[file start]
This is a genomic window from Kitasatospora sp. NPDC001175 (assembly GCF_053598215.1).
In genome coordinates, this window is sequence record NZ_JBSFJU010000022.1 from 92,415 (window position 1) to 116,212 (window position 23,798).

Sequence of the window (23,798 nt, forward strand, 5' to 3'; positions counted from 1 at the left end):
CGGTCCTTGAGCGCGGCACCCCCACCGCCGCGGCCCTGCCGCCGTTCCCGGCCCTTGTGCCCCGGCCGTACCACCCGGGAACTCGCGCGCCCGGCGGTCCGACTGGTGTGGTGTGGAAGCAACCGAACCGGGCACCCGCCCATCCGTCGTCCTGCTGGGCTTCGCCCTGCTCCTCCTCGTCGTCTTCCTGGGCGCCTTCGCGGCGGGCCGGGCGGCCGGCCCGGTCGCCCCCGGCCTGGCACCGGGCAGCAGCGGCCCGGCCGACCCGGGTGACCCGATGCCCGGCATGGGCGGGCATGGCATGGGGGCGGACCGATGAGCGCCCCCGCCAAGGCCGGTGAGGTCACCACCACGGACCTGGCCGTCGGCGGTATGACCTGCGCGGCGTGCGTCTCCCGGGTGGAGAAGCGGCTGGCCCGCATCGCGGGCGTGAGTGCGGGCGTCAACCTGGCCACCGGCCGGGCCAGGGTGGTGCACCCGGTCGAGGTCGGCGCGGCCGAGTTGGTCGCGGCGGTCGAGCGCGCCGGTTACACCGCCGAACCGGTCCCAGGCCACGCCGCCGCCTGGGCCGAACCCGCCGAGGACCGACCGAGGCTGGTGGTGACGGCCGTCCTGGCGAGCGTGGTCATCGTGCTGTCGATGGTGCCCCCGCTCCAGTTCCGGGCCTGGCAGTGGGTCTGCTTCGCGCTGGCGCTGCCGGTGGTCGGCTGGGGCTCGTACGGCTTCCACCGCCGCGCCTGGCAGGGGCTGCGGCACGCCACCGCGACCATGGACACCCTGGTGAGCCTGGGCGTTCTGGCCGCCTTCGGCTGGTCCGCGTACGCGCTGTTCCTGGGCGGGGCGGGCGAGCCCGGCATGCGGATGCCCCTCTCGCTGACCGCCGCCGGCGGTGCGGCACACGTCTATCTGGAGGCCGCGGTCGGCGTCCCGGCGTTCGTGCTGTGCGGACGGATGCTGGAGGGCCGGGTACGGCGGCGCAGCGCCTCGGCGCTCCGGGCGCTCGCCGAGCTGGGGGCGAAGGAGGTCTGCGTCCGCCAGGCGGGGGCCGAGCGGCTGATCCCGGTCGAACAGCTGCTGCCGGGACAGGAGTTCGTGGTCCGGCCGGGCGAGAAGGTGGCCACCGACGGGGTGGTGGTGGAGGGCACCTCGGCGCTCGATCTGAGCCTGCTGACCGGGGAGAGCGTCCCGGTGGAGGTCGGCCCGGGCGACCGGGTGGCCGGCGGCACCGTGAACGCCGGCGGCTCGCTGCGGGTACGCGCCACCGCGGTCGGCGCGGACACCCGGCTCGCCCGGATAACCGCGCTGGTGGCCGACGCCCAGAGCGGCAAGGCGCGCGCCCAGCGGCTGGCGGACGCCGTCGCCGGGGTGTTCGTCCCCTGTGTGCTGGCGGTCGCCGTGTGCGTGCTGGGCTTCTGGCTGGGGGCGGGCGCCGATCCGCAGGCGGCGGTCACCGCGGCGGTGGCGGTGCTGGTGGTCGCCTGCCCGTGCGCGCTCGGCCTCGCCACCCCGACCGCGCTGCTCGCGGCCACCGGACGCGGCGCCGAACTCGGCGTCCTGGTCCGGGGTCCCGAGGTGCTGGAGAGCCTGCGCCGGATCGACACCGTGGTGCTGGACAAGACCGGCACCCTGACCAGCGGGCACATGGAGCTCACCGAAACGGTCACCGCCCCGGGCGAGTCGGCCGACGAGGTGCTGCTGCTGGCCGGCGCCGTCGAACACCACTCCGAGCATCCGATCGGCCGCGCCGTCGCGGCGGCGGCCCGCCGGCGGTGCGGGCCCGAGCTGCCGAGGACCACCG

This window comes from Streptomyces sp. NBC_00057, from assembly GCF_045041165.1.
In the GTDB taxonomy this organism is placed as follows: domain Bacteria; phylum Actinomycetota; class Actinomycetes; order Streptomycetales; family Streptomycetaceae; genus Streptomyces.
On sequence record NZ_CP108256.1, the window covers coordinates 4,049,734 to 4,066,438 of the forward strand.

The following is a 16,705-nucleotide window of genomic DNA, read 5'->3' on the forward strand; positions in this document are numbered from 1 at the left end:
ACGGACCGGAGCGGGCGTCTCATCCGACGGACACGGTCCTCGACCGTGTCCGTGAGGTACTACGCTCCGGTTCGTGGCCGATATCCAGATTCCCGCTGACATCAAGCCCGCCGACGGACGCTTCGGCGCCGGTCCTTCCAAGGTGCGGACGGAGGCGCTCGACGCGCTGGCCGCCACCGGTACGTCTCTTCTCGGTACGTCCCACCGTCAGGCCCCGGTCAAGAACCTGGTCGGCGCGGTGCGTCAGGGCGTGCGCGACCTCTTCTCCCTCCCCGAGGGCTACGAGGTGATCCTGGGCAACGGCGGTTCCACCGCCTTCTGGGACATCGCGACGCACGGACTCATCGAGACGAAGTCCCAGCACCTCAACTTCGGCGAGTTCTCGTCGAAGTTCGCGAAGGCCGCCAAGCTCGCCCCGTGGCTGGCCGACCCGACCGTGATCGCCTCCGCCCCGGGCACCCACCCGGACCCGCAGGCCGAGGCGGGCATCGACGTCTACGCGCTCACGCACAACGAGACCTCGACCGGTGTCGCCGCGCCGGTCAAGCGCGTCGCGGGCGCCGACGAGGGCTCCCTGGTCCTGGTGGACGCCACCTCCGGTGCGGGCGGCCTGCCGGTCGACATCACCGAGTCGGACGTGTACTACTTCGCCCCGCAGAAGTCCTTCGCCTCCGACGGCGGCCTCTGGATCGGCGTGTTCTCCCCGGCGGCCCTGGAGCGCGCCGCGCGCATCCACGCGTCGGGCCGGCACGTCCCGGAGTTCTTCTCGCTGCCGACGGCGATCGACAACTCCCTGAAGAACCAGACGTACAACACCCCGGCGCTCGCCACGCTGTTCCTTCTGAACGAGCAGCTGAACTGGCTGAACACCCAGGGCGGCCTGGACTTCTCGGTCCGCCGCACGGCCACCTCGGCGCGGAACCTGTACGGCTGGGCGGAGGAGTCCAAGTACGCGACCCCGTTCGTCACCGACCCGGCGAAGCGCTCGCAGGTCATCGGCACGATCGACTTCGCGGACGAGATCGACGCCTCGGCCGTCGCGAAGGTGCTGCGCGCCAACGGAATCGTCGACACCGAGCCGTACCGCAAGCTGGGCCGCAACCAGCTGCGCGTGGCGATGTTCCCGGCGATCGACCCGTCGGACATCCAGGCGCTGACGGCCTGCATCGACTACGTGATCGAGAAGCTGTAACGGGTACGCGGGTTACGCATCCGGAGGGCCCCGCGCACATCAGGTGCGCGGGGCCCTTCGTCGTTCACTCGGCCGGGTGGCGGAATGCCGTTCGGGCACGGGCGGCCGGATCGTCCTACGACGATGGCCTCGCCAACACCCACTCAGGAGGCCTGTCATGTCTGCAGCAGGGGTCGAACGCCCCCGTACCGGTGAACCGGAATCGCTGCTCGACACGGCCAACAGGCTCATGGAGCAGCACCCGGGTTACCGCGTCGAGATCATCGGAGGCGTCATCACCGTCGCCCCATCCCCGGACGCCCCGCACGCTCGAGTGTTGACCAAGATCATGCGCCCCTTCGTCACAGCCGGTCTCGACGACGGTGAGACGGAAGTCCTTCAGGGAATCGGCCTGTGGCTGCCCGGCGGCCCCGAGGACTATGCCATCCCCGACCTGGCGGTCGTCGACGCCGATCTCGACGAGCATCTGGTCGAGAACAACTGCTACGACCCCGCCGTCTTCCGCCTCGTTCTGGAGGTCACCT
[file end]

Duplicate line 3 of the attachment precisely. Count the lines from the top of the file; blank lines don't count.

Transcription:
Sequence of the window (23,798 nt, forward strand, 5' to 3'; positions counted from 1 at the left end):